Posted on: October 30, 2017

 

 

We grow a lot of Echinacea on our farm — usually four fields a year. We harvest each part at a different time, when nature tells us the plant part is ready. In fall, once the flower heads have started to dry out, it’s time to harvest Echinacea purpurea seeds. We use a combine to harvest the seed.

In total, we harvest between 300 and 600 pounds of Echinacea seed annually. (The chaff gets composted.) Some of the seed will be extracted after it has been validated by our laboratory and used in Super Echinacea®. The rest will be saved to be planted for future crops. Echinacea is a perennial herb, so the roots will keep growing after we harvest the seed heads.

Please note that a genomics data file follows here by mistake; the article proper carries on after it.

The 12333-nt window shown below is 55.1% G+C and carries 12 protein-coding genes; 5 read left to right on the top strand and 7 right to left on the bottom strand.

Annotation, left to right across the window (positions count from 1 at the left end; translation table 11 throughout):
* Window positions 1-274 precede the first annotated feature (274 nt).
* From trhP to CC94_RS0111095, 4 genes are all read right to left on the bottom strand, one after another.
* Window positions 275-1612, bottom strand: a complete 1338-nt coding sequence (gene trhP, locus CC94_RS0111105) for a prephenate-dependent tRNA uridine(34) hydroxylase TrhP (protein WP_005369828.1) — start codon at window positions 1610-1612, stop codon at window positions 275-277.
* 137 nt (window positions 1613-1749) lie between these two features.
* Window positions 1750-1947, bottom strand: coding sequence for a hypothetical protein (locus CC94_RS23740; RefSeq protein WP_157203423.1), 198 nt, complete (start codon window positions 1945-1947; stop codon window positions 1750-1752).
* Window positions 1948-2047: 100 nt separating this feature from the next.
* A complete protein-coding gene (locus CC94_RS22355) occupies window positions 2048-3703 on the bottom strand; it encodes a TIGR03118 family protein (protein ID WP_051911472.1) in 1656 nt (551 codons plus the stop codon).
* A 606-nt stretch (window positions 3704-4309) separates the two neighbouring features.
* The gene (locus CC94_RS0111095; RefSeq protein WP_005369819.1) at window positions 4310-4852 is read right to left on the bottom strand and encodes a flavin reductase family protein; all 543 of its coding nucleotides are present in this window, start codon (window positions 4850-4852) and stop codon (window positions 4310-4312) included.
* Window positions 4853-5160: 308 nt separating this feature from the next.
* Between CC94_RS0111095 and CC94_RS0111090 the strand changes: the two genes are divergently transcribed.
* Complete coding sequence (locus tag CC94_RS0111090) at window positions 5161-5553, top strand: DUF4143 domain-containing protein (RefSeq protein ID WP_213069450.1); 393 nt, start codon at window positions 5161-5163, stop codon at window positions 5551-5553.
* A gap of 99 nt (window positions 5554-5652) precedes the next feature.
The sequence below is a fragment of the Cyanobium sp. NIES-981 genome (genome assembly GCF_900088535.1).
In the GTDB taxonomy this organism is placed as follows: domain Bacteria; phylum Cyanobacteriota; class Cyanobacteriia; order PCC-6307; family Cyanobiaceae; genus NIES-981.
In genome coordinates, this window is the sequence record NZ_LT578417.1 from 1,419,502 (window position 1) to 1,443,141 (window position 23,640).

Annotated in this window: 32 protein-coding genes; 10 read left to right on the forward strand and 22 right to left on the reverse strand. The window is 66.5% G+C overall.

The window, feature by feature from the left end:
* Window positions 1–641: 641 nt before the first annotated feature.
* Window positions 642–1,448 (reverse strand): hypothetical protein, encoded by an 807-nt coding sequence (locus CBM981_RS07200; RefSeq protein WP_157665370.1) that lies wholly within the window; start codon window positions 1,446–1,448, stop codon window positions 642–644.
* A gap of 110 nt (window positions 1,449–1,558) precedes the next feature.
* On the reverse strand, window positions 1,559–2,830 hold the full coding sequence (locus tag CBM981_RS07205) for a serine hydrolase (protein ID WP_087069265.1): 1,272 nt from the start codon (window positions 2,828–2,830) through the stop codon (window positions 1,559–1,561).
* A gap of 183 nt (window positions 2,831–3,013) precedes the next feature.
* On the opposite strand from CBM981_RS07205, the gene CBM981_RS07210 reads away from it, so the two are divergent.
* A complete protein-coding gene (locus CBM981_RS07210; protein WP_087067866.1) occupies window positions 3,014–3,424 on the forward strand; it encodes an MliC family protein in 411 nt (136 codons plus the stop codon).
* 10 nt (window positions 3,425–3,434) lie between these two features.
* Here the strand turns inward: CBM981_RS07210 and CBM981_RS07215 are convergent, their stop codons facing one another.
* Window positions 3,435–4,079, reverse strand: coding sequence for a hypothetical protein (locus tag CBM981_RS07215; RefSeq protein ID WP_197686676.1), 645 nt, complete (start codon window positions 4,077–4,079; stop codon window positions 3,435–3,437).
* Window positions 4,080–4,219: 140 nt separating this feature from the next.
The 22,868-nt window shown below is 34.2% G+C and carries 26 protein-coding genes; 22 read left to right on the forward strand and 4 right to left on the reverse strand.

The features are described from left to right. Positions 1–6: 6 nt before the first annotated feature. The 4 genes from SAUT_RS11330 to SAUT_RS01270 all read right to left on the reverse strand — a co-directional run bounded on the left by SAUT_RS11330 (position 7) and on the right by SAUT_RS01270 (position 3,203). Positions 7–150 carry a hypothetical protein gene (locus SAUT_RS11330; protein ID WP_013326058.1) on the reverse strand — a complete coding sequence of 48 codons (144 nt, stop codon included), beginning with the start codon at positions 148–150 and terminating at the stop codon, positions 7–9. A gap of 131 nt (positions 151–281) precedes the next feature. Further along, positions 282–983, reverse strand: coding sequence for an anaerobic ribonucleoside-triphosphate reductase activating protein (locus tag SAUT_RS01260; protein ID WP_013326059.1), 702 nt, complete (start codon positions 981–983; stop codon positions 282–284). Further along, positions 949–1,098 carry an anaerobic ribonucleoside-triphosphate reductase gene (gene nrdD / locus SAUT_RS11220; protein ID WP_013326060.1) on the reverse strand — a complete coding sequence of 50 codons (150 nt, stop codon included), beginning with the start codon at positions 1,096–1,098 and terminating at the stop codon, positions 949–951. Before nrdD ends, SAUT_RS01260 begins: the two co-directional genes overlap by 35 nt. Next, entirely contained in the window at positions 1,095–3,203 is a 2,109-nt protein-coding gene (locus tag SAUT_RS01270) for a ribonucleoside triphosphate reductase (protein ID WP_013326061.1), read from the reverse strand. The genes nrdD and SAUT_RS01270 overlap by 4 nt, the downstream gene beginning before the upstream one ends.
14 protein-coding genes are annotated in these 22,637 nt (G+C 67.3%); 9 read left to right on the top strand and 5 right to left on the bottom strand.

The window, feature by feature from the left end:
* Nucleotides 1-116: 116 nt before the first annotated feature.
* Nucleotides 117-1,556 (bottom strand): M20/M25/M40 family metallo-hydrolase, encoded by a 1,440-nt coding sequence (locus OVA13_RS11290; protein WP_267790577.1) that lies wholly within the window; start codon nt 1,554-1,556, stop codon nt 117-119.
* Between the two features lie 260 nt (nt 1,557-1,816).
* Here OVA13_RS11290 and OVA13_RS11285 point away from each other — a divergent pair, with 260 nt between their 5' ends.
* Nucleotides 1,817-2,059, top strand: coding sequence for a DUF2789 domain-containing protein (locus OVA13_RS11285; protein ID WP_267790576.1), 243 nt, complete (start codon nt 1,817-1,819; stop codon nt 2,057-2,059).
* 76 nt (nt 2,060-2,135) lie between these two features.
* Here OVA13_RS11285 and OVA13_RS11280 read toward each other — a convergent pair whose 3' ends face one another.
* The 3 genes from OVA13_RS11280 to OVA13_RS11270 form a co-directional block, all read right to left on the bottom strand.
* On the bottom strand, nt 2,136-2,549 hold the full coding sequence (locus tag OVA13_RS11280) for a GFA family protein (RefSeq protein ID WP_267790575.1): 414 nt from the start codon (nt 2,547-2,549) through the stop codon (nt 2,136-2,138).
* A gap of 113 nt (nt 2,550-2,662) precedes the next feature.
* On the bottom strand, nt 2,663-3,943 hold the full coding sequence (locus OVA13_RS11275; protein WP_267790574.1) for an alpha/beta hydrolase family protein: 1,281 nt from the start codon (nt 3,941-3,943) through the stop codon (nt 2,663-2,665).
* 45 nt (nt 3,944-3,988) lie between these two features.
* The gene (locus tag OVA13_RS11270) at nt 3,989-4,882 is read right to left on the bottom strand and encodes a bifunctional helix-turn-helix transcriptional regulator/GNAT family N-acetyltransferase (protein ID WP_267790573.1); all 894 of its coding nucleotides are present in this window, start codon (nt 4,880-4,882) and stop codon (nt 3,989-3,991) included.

Herb at a glance
Botanical name: Echinacea purpurea
Common name(s): Purple coneflower, Echinacea
Native habitat: Eastern and central US
Parts used: roots, seeds, flowers and leaves
Botanical description: Echinacea seeds are found within the flower’s cone, and they look almost like grains of brown rice.
Use(s): supports healthy function of the immune system*
Flavor profile: deep, earthy taste followed by a tingling mouthfeel due to naturally occurring alkylamides